This conference aims to explore how memories travel through the aesthetic medium of literature and are translated into new local communities of remembering. The conference concentrates on the travelling of memories (Erll 2011) within or into the cultural, geographical and symbolic boundaries of Europe, perhaps fostering new knowledge and attention to events that are otherwise marginalized in a Westernized perspective on the European past and identity.
According to Ann Rigney and Astrid Erll (2009), fictional literature is a significant medium of cultural memory that have the ability of “sparking public debates on historical topics that had hitherto been marginalized or forgotten.” This conference looks at transcultural memory formations that are generated 1) by the mobility of people across or into Europe and 2) by the production of “transcultural memorial forms” (Laanes 2021) that translate experiences to other geographic arenas.
According to Erll (2011), migrants can be seen as carriers of memory understood as “individuals who share in collective images and narratives of the past”. By expressing their mnemonic displacement – that is their disorientation in the mnemonic framework of their host country together with their contrasting memories – migrant literature contributes to setting the agenda for future collective remembrance. This conference shall explore how this activity, which we would like to think of as mnemonic migration speaks to the (re)construction of shared memories in Europe or its countries and regions. Furthermore, we are interested in questioning which “transcultural memorial forms” may be used to “culturally translate experiences in order to make them known and intelligible to others” thus making memories travel (Laanes 2021).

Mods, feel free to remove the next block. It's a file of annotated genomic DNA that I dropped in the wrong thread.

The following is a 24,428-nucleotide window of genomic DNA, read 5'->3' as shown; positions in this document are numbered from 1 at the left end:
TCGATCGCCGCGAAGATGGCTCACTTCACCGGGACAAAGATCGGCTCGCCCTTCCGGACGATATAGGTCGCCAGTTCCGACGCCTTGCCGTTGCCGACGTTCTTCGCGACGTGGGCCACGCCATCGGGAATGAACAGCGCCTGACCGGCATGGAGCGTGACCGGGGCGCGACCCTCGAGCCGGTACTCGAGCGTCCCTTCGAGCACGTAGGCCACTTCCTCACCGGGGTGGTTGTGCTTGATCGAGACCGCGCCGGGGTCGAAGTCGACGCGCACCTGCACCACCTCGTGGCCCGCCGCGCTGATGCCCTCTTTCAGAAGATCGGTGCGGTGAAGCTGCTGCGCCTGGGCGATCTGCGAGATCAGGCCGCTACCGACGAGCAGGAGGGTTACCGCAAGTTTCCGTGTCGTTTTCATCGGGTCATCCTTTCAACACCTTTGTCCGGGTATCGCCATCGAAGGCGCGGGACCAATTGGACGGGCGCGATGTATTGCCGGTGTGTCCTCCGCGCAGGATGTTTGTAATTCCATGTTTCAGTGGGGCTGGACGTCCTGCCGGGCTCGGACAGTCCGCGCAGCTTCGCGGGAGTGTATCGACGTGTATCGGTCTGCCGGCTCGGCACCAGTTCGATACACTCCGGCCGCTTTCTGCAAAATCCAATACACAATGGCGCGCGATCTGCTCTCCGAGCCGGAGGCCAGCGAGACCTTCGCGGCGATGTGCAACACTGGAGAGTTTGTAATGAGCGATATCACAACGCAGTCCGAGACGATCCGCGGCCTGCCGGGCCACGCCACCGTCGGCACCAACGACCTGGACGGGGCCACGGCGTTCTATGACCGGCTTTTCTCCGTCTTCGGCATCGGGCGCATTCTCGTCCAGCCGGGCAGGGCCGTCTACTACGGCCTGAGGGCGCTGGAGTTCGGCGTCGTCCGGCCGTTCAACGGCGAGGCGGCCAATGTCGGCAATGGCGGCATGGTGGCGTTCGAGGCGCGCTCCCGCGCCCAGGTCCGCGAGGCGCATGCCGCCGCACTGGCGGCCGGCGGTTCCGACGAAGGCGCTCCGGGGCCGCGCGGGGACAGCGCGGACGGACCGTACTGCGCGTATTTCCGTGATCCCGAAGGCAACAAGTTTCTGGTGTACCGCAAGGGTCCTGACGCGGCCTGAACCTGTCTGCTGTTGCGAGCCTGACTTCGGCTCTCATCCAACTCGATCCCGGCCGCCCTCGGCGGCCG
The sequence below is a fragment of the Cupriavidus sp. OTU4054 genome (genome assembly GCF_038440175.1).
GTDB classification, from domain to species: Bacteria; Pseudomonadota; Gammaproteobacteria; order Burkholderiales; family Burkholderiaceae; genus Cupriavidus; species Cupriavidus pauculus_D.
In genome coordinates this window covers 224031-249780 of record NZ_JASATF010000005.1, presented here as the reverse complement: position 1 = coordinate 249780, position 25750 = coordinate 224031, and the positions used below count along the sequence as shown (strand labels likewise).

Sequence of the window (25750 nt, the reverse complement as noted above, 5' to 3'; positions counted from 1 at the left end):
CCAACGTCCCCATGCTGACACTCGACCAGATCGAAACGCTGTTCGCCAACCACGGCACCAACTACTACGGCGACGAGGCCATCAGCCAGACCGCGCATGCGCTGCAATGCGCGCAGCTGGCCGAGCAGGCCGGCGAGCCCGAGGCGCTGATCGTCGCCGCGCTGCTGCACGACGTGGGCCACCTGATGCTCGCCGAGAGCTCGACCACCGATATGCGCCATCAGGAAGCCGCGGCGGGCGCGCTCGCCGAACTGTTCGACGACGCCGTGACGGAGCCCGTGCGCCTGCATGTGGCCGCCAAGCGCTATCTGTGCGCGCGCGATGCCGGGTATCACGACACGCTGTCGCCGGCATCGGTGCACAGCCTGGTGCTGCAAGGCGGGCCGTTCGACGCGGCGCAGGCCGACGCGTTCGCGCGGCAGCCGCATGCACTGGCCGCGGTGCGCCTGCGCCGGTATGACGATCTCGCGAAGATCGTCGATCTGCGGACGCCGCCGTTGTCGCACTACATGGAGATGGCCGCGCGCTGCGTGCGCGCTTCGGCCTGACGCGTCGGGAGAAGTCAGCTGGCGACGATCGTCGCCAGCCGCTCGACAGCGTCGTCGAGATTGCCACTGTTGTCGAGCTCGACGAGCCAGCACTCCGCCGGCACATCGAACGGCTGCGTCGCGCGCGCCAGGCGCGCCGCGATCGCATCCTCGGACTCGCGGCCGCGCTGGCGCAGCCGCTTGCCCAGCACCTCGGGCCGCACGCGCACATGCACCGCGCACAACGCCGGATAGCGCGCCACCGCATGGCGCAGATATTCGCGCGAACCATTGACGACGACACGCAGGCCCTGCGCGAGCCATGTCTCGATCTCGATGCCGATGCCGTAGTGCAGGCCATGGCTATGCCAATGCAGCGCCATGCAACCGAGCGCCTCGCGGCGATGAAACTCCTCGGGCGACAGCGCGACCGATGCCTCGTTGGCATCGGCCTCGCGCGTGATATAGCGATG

Crucially, the successful travelling of memories depends on reception by members of a mnemonic community. Therefore, this conference is also concerned with the reception and recirculation of transcultural memories, asking if novels due to the “transformative power of the arts and their capacity to mobilize individuals through imagination and affect” (Rigney 2014), may forge what Alison Landsberg (2004) has called prosthetic memory, that is, a deep-felt and emphatic connection to events one has not lived through. We are keen to explore how mediations of memory circulate, how they are received, and if and how they may develop into what we could think of as prosthetic memories in various European contexts, perhaps contributing to new memory canons within Europe.
We welcome papers that consider, but are not limited to, any of the following issues:
- Memory literature by authors who have migrated to or within Europe
- Reception and prosthetic memory
- World literature of memory in a European perspective
- Travelling memory
- Methodological considerations on studying transcultural memory in literature
- Methodological considerations on studying circulation, reception and prosthetic memory
Please send an abstract of 300 words and a short bio of 150 words to Jessica Ortner (firstname.lastname@example.org) no later than 26th September 2021.
We look forward to receiving your proposals!
Eneken Laanes, Tea Sindbæk Andersen & Jessica Ortner